By R Jagannathan
The Green Shoots of recovery allegedly seen some time ago by eagle-eyed scouts in the finance ministry were a mirage. Yesterday, all the numbers to emerge on the economy were negative.
The combined output of eight core sector industries – which account for 38 percent of the Index of Industrial Production (IIP) – fell 2.5 percent in February. This is a first since 2005.
The HSBC India Manufacturing Purchasing Managers’ Index (PMI) contracted from 54.2 to 52 in March. This suggests that the slowdown has extended to March.
The automobile numbers – with car sales falling more than a fifth in March 2013 despite record discounts – confirm this downtrend, with some companies reporting jaw-dropping declines. Tata Motors skidded 67 percent and Ford 42 percent in cars.
The anecdotal evidence, if anything, confirms this.
Aviation is in the doldrums, with ticket prices being discounted heftily to drum up sales. The business of getting “bums on seats” is a bummer right now despite Kingfisher being knocked out of the market.
Real estate is in a mess – as the recent default ratings on companies such as HDIL suggest. Home buyers are simply not interested in buying at inflated prices.
The power sector is in deep red. The oil sector’s losses have not diminished one bit, despite the so-called decision to raise diesel prices. Coal output is struggling to revive.
Telecom is in deep water – as the court cases involving the sector’s giants and the industry’s inability to raise tariffs suggest.
Exports showed a small sign of revival in February, but the year is ending in negative territory.
Despite a faltering economy, the current account deficit (CAD) has hit an all-time-high of 6.7 percent in the December quarter of 2012.
The country’s is living on borrowed time and borrowed money – Rs 67,000 crore of foreign portfolio investment has flowed in this year in equity and debt. Without this, the rupee would be even lower than it is.
Business Standard thinks the external crisis is big enough for the country to approach the International Monetary Fund (IMF) for a loan even when we have more than $290 billion in foreign exchange reserves. The logic: you get better terms if you go when you are not yet in deep crisis.
The country has changed every law to suit foreign capital (GAAR, Mauritius investors), and even now the finance minister is on a roadshow to Japan to get investments. Says the BS editorial: “If…the threat of an external crisis is indeed major, and sufficiently so that it is dominating the thinking of policy makers, it is worth wondering why, instead of placating international capital, the government doesn't just go to the one-stop window for such problems: the International Monetary Fund…”.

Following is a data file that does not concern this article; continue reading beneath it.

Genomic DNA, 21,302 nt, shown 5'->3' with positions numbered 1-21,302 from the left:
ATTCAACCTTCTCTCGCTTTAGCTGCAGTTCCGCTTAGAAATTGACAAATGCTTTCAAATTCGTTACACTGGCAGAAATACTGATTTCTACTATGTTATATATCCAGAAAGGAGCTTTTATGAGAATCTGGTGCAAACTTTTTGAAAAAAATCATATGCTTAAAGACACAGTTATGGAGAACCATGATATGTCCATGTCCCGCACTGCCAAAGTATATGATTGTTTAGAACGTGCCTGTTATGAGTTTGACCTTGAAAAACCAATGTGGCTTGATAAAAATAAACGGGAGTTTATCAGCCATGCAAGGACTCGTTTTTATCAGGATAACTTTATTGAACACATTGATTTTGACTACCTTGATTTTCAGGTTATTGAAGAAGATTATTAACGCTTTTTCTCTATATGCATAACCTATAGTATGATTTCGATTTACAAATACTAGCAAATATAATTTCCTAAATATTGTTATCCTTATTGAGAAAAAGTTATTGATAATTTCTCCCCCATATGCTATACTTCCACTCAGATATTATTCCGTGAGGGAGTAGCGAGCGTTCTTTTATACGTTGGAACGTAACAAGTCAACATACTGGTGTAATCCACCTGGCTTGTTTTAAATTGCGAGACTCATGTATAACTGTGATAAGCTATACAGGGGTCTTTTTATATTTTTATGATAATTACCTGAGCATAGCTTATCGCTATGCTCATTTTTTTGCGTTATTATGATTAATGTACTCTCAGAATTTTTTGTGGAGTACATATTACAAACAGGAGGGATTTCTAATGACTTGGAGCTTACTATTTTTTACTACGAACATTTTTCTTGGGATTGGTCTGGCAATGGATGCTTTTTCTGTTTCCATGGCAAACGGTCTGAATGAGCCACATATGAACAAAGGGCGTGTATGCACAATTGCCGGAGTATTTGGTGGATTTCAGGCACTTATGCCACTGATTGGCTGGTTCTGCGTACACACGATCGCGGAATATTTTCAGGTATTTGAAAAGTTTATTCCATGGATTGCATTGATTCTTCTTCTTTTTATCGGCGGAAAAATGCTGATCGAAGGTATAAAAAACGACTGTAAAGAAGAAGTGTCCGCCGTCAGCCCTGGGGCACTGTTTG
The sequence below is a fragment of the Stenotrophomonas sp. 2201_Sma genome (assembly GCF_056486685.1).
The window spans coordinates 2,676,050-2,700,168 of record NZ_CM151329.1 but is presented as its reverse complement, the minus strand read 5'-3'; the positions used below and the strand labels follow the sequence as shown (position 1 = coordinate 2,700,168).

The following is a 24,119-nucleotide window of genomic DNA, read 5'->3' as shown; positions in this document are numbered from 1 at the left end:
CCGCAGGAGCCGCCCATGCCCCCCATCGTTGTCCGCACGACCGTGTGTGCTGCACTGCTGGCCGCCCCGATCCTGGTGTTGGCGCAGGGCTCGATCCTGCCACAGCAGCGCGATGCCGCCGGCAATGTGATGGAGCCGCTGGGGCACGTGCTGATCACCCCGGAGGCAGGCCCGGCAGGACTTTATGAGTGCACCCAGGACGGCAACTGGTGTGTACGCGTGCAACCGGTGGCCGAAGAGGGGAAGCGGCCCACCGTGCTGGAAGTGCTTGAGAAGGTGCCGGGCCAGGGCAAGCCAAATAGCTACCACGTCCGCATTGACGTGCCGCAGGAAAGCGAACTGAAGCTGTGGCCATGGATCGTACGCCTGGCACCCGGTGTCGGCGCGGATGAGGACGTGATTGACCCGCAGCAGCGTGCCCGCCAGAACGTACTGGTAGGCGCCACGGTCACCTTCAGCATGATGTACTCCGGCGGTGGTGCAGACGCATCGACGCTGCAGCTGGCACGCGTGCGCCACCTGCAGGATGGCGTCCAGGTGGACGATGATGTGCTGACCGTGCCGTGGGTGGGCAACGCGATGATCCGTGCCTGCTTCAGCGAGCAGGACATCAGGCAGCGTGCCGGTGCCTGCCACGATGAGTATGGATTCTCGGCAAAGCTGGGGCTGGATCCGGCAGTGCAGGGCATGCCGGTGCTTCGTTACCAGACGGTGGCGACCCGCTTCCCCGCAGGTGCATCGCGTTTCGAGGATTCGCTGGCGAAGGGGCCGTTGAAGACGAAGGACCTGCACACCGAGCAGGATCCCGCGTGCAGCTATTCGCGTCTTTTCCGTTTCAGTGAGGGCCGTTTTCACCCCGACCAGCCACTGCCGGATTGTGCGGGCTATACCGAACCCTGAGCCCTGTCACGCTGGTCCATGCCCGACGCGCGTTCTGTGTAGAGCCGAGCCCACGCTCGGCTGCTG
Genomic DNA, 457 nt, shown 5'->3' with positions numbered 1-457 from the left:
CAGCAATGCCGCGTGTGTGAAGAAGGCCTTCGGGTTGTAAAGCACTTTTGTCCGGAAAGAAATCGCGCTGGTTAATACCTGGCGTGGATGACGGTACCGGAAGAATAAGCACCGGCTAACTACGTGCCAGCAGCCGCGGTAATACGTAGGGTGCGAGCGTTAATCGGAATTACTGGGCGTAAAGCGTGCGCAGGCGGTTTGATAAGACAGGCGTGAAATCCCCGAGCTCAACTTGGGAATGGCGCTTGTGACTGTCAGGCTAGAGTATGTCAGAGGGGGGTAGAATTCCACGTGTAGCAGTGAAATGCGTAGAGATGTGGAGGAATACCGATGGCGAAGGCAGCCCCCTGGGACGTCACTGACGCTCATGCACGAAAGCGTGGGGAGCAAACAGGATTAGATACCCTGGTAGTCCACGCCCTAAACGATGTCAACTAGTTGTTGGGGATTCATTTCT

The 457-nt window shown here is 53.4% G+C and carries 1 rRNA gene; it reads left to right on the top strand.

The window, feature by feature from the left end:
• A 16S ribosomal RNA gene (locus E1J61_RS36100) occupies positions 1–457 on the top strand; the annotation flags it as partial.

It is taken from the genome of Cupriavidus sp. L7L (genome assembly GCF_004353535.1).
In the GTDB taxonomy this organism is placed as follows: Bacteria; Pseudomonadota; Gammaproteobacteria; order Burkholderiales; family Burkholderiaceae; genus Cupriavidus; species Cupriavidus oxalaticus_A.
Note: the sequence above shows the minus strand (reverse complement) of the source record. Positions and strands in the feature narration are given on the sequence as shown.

In early February, when the Central Statistical Office predicted GDP growth in 2012-13 at 5 percent, the government’s soothsayers went into denial.
Montek Singh Ahluwalia of the Planning Commission pooh-poohed the CSO, and said: “I think it (growth projection of 5 percent) is very low. I have been told that CSO has taken data from April to November (2012-13) and they just projected it (advance estimates).”
Wonder what Ahluwalia will say now.
And C Rangarajan, Chairman of the PM’s Economic Advisory Council, claimed his “own estimate is (that) when the full year data becomes available, it (GDP growth) can be revised upward.” Reason? “There is definitely a change in the investment climate. It will pick up in the fourth quarter. When actual data come, GDP growth will be 5.5 percent or more during the current financial year.”
Well, the actual data will come shortly when the IIP is released in the next couple of days. A part of it already shows negative growth. One wonders if the 62 percent of IIP outside the core sector will grow so fast as to drown out the negative 2.5 percent growth in the core sector.
This writer believes that India’s climb out of the trough will be slow and painful. We are unlikely to see a sustained revival - barring a short election-related burst - before UPA-2 bows out.
It may also be time to relabel the term Hindu rate of growth as the secular rate of growth. The UPA inherited an economy about to hit 9-9.5 percent growth with inflation at half that rate.
It is now looking at the exact opposite situation: growth at 4-5 percent, and inflation in double-digits.